Emotion in art—is that not perfectly natural? Works of art almost automatically generate emotions when encountering, looking at, and listening to them, including their atmosphere, because they affect what viewers experience and speak to their subjective point of view. This year’s theme of Emotion presents works that deal specifically and explicitly with emotions. This occurs on two different levels: by dealing with issues that are fraught with emotion or by provoking a strong emotional reaction.
Emotion as a theme offers an approach to art based on ideas, similar to the theme of Identity (2016), and in contrast to more formal aspects, e.g. themes of Illusion (2015) or Sound (2017). Since the point of view is first and foremost an artistic, and not a scientific or psychological one, the focus is not on emotions themselves, but on the diversity of potential artistic expressions. One of the most effective ways of influencing people is to move them emotionally—this ranges from communicating an experience to manipulating thinking. Various eras in the history of art took very unique approaches to influencing emotions, which were, of course, also related to the spiritual and social developments of their particular time periods:
Reason and Emotion
Differentiating reason from emotion and exploring their interrelationships has been a central preoccupation of interpreting art since antiquity (Aristotle). Art history can also be seen as a kind of interplay, whose focus shifts back and forth between reason and emotion. Of course, each epoch has its own unique emotional character, but in certain time periods this is particularly pronounced: for instance, in the religious ecstasy of the Baroque, in the green mountaintops and churning waves of landscape paintings in the Romantic period, or in the eruptive bursts of color of Expressionism. Even abstract painting has had—and has—its proponents of emotional painting, be it through an exaggerated display of gestures or an excessive use of colors.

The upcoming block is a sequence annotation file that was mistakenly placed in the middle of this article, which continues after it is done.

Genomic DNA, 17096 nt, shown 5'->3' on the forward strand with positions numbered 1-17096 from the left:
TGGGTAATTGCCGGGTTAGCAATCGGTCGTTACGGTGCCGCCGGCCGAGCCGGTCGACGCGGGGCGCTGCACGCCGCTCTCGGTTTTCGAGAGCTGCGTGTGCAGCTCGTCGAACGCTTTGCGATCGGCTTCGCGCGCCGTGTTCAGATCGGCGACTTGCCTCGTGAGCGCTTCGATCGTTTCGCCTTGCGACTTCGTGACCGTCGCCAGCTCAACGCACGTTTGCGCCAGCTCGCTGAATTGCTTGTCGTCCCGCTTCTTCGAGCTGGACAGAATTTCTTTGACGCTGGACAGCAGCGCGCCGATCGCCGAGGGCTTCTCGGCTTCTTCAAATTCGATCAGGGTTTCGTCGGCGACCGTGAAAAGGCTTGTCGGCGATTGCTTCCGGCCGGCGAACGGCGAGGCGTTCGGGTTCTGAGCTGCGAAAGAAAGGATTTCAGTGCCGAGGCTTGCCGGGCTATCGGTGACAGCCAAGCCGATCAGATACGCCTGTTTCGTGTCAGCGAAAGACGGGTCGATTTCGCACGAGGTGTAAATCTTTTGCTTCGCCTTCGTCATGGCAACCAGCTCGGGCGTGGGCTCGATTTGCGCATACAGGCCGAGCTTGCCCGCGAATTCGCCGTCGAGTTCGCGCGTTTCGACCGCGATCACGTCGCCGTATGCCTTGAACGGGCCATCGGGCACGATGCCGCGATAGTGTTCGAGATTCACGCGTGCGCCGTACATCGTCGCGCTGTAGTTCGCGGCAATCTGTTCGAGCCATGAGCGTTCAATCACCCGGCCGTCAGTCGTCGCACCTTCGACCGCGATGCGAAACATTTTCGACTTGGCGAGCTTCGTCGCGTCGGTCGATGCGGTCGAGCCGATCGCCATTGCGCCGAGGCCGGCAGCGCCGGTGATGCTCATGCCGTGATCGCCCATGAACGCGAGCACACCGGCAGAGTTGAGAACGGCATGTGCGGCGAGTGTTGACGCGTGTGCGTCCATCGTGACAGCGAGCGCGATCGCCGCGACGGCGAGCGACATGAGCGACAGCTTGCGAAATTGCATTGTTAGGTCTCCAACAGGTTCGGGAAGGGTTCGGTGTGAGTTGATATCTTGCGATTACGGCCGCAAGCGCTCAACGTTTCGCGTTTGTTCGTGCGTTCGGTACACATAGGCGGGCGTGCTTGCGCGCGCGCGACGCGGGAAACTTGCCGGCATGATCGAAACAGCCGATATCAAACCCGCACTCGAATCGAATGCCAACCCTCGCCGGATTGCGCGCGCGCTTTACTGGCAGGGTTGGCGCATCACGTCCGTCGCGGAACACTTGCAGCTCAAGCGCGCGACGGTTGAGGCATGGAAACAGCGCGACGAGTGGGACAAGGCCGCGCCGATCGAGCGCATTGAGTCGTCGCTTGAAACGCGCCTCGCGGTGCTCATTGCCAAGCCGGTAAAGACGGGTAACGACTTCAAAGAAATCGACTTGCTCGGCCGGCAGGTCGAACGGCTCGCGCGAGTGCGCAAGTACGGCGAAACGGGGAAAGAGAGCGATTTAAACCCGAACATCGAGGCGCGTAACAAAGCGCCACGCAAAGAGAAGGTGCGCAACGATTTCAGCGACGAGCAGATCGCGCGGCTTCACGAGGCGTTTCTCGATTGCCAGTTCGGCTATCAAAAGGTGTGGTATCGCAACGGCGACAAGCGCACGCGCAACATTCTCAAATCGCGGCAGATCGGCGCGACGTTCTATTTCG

The concept of the Gesamtkunstwerk, popularized during the artistic avant-garde in the first half of the twentieth century, can be traced all the way back to the Baroque period and Kurt Schwitters’s Merzbau bestowed it with an important symbol. This concept, which encompasses the various arts, was further developed later on in media art, which employs technology to address all senses simultaneously. Generating all-encompassing atmospheres not only the physical world but also in virtual reality makes influencing sensory perception possible in a totally emotional way. It is no coincidence that one also speaks here of the “electronic baroque.”
There are positive and negative, simple, complex, and, of course, mixed emotions: love, happiness, longings, dreams—hate, fear, horror, trauma—memory, nostalgia, loss, insecurity—drama, pathos, ecstasy, and catharsis and infinitely more. Such concepts have different qualities and describe states of being or represent perceptions. Although the possibilities seem infinite, for man there exists a more or less universally coded spectrum of largely unconscious emotional perceptions and reactionary patterns. These are in part overlaid by cultural influences and individual personalities.